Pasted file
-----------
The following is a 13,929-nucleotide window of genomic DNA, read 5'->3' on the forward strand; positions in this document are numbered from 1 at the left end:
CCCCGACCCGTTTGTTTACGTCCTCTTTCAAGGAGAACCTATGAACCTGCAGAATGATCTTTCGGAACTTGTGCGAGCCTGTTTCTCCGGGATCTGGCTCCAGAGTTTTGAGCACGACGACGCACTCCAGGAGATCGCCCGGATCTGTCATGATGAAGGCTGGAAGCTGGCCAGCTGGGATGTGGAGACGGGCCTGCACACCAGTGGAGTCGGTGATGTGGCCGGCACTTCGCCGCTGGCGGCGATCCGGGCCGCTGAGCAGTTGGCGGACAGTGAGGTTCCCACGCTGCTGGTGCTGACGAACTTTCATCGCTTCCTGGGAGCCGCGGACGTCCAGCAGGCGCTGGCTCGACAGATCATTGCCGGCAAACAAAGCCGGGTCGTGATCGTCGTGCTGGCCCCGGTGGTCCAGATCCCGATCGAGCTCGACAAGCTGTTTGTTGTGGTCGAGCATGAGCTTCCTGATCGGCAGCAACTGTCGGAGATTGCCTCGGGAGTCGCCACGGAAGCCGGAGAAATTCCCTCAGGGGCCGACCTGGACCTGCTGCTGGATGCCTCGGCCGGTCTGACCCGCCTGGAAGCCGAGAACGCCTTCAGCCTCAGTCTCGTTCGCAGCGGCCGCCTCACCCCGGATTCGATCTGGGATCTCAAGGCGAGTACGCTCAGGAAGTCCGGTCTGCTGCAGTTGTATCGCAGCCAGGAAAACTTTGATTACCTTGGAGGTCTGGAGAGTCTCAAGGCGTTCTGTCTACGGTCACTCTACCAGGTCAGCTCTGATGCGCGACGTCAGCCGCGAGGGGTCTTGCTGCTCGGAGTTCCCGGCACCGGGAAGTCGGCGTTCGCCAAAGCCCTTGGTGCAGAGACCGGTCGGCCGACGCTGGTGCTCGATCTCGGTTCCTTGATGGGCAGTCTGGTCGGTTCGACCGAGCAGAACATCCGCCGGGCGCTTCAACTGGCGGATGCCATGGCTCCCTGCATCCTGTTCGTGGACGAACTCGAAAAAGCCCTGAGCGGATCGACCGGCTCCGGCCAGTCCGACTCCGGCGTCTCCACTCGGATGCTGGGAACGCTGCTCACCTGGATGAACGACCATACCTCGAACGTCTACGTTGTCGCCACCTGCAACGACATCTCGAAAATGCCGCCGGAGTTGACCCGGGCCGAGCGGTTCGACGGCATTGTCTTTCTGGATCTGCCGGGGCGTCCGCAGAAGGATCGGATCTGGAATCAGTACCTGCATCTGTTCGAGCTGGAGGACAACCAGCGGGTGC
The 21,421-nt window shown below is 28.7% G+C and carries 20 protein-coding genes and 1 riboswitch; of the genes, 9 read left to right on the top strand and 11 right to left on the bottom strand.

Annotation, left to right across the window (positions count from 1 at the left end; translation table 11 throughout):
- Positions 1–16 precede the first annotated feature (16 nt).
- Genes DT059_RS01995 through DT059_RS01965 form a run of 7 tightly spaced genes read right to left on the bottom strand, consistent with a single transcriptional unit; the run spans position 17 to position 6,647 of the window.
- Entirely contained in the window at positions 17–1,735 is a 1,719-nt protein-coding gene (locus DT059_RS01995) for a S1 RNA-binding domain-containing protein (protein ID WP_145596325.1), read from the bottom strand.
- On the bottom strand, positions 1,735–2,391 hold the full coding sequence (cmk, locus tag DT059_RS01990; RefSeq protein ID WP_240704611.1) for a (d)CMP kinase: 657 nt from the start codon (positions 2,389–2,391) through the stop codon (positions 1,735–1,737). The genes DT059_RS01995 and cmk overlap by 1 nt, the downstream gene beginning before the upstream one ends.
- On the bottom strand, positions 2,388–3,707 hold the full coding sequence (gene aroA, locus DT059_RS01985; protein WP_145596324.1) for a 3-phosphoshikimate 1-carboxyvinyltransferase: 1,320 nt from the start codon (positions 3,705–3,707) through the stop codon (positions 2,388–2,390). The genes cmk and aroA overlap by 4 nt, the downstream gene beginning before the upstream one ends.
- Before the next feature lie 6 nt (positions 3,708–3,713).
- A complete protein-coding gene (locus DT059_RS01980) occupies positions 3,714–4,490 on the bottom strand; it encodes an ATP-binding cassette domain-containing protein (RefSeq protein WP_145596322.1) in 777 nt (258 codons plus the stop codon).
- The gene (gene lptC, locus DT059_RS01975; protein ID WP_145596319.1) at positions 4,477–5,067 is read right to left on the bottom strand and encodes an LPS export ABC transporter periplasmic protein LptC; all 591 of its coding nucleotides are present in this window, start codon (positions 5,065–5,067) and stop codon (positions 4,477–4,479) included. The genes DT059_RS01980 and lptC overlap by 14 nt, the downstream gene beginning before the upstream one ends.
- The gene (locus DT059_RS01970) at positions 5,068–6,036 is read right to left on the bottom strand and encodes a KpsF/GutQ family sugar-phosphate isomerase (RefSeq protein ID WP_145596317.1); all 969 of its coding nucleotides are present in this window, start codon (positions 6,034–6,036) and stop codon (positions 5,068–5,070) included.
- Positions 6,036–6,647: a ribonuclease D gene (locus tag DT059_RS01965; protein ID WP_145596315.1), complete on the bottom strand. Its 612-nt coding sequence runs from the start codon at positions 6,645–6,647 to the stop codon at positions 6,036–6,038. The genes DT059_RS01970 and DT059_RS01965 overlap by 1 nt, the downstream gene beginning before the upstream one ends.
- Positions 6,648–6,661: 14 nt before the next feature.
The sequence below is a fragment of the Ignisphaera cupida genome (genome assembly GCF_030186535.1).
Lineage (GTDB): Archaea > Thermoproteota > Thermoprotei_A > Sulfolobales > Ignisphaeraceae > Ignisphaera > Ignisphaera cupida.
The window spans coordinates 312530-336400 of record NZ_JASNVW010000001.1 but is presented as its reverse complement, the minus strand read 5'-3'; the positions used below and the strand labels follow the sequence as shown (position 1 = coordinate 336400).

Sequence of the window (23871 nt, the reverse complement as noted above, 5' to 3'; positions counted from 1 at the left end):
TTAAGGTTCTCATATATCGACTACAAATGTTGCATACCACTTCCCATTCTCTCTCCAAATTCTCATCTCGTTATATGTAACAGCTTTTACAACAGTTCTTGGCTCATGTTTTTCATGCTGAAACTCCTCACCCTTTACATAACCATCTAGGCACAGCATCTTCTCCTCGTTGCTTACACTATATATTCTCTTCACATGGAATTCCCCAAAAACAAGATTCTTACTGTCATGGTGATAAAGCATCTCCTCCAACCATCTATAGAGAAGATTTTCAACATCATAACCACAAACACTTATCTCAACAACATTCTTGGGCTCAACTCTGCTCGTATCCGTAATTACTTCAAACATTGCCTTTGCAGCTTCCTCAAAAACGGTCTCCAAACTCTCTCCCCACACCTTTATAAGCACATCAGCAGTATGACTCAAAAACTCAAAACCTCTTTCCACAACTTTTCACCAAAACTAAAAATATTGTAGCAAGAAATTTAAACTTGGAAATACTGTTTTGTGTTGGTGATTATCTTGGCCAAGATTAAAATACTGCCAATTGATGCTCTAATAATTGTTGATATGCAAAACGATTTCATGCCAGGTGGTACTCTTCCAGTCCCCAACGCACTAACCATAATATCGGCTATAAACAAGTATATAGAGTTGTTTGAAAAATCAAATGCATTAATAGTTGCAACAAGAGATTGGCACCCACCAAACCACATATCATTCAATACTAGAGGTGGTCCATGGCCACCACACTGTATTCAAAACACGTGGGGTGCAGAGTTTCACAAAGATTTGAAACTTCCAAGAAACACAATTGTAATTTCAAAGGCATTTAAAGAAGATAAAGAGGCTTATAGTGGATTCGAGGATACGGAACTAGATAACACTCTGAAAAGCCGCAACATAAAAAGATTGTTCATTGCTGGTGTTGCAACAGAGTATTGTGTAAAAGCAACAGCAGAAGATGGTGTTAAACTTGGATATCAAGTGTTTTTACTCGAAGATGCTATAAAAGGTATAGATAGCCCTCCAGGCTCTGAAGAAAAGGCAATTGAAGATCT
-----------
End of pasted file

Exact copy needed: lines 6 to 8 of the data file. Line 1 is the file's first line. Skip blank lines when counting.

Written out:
- Genes DT059_RS01995 through DT059_RS01965 form a run of 7 tightly spaced genes read right to left on the bottom strand, consistent with a single transcriptional unit; the run spans position 17 to position 6,647 of the window.
- Entirely contained in the window at positions 17–1,735 is a 1,719-nt protein-coding gene (locus DT059_RS01995) for a S1 RNA-binding domain-containing protein (protein ID WP_145596325.1), read from the bottom strand.
- On the bottom strand, positions 1,735–2,391 hold the full coding sequence (cmk, locus tag DT059_RS01990; RefSeq protein ID WP_240704611.1) for a (d)CMP kinase: 657 nt from the start codon (positions 2,389–2,391) through the stop codon (positions 1,735–1,737). The genes DT059_RS01995 and cmk overlap by 1 nt, the downstream gene beginning before the upstream one ends.